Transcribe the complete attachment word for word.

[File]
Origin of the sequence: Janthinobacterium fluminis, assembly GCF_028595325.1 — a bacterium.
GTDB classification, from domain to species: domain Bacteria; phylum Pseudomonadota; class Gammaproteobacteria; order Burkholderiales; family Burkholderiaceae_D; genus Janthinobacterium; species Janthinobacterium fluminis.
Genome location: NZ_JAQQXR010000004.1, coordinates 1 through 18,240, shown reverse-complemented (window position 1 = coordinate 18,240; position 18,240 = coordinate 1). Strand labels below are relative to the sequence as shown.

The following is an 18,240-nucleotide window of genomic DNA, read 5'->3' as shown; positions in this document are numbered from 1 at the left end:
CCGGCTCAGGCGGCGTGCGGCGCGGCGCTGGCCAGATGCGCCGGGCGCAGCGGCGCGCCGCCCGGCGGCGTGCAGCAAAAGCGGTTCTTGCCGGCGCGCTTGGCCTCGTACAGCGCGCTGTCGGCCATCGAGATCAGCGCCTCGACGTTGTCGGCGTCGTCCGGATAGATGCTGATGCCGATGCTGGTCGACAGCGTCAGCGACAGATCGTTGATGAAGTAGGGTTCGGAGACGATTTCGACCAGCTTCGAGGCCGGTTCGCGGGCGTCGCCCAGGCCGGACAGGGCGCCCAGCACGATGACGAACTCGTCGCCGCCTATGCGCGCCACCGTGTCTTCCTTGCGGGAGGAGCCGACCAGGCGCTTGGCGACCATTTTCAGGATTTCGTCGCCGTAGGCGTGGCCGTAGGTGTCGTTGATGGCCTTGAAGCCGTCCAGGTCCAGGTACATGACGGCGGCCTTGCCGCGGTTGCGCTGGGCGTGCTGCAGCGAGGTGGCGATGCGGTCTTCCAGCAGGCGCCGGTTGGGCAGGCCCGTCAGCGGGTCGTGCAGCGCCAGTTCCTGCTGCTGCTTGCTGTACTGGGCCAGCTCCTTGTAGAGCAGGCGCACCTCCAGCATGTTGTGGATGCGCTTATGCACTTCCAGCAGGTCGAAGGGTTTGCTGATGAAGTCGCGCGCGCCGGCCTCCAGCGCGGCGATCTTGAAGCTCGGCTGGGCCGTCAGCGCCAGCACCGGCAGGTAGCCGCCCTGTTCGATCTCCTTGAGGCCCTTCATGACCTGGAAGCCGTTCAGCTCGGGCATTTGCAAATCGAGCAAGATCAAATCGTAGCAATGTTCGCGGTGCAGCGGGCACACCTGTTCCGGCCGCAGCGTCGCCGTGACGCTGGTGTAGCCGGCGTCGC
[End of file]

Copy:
Origin of the sequence: Janthinobacterium fluminis, assembly GCF_028595325.1 — a bacterium.
GTDB classification, from domain to species: domain Bacteria; phylum Pseudomonadota; class Gammaproteobacteria; order Burkholderiales; family Burkholderiaceae_D; genus Janthinobacterium; species Janthinobacterium fluminis.
Genome location: NZ_JAQQXR010000004.1, coordinates 1 through 18,240, shown reverse-complemented (window position 1 = coordinate 18,240; position 18,240 = coordinate 1). Strand labels below are relative to the sequence as shown.

The following is an 18,240-nucleotide window of genomic DNA, read 5'->3' as shown; positions in this document are numbered from 1 at the left end:
CCGGCTCAGGCGGCGTGCGGCGCGGCGCTGGCCAGATGCGCCGGGCGCAGCGGCGCGCCGCCCGGCGGCGTGCAGCAAAAGCGGTTCTTGCCGGCGCGCTTGGCCTCGTACAGCGCGCTGTCGGCCATCGAGATCAGCGCCTCGACGTTGTCGGCGTCGTCCGGATAGATGCTGATGCCGATGCTGGTCGACAGCGTCAGCGACAGATCGTTGATGAAGTAGGGTTCGGAGACGATTTCGACCAGCTTCGAGGCCGGTTCGCGGGCGTCGCCCAGGCCGGACAGGGCGCCCAGCACGATGACGAACTCGTCGCCGCCTATGCGCGCCACCGTGTCTTCCTTGCGGGAGGAGCCGACCAGGCGCTTGGCGACCATTTTCAGGATTTCGTCGCCGTAGGCGTGGCCGTAGGTGTCGTTGATGGCCTTGAAGCCGTCCAGGTCCAGGTACATGACGGCGGCCTTGCCGCGGTTGCGCTGGGCGTGCTGCAGCGAGGTGGCGATGCGGTCTTCCAGCAGGCGCCGGTTGGGCAGGCCCGTCAGCGGGTCGTGCAGCGCCAGTTCCTGCTGCTGCTTGCTGTACTGGGCCAGCTCCTTGTAGAGCAGGCGCACCTCCAGCATGTTGTGGATGCGCTTATGCACTTCCAGCAGGTCGAAGGGTTTGCTGATGAAGTCGCGCGCGCCGGCCTCCAGCGCGGCGATCTTGAAGCTCGGCTGGGCCGTCAGCGCCAGCACCGGCAGGTAGCCGCCCTGTTCGATCTCCTTGAGGCCCTTCATGACCTGGAAGCCGTTCAGCTCGGGCATTTGCAAATCGAGCAAGATCAAATCGTAGCAATGTTCGCGGTGCAGCGGGCACACCTGTTCCGGCCGCAGCGTCGCCGTGACGCTGGTGTAGCCGGCGTCGC